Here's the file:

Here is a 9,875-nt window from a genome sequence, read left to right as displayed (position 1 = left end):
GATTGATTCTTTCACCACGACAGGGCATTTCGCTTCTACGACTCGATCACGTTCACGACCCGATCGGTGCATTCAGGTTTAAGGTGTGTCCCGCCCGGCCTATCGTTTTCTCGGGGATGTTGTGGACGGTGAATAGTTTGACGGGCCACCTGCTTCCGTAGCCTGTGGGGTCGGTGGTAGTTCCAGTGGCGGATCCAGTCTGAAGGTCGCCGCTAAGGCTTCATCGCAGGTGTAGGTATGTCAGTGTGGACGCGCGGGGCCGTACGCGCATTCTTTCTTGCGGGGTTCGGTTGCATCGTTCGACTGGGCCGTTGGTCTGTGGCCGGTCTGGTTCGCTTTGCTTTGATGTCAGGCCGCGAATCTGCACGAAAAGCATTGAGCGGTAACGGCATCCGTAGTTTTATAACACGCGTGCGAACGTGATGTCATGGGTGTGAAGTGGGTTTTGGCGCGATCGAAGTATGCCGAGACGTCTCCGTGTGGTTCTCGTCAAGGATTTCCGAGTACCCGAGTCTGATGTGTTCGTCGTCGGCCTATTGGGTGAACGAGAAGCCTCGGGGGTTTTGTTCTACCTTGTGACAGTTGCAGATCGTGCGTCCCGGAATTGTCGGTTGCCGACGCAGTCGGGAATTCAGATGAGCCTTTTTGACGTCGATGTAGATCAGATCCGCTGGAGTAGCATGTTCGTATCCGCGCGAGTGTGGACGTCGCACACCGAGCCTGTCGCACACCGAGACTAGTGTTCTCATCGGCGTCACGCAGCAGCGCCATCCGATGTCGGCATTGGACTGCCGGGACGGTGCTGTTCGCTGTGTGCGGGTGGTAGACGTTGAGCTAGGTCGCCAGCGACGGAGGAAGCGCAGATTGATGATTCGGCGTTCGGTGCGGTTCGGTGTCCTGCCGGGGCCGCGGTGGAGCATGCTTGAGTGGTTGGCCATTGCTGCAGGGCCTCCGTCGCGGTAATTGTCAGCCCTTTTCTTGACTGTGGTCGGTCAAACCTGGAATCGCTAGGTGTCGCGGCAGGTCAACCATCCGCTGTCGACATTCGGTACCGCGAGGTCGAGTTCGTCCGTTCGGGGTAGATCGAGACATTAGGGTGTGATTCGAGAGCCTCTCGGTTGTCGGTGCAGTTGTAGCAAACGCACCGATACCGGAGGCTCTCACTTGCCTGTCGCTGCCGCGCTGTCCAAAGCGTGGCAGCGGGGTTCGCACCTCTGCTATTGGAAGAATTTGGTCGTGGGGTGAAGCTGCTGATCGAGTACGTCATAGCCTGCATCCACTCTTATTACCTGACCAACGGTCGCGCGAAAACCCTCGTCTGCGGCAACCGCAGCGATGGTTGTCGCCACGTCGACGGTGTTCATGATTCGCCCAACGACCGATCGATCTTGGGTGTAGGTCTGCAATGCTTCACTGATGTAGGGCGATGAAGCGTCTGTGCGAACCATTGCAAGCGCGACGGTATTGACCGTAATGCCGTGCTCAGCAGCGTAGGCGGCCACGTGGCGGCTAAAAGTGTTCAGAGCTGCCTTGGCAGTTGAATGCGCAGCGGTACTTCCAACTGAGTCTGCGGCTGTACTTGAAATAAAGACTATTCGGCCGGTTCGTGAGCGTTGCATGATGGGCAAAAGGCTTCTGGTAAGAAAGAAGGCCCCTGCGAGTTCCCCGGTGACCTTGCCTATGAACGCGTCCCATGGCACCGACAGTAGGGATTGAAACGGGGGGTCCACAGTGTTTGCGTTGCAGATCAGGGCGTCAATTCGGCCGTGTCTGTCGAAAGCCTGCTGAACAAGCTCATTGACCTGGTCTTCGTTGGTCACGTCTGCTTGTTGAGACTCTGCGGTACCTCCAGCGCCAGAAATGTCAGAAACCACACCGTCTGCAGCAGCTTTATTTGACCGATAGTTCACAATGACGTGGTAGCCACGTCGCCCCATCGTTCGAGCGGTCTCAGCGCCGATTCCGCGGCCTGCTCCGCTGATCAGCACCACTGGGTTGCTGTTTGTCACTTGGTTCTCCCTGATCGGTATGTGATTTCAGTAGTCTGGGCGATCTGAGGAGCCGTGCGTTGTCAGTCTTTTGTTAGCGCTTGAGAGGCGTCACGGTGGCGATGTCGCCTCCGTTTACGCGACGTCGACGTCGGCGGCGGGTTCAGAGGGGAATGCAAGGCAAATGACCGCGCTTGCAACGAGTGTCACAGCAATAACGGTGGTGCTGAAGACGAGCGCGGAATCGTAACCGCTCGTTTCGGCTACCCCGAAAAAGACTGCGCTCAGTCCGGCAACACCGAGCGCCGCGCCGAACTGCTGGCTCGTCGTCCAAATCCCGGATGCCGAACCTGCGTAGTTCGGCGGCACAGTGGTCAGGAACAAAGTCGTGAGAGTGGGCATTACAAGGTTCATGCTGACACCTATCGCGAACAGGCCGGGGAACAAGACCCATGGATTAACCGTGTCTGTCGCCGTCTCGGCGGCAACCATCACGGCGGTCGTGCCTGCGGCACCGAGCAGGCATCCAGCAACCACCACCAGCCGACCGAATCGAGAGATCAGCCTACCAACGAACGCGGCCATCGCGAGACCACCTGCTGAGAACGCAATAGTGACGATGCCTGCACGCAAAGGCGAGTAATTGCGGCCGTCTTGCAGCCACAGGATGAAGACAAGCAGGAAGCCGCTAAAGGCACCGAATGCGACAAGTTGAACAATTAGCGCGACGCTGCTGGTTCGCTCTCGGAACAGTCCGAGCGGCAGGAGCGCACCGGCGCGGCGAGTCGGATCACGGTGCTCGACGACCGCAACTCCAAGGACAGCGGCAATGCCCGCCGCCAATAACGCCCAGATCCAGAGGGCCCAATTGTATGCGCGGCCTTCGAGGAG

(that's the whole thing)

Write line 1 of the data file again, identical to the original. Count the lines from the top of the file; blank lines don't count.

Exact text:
Here is a 9,875-nt window from a genome sequence, read left to right as displayed (position 1 = left end):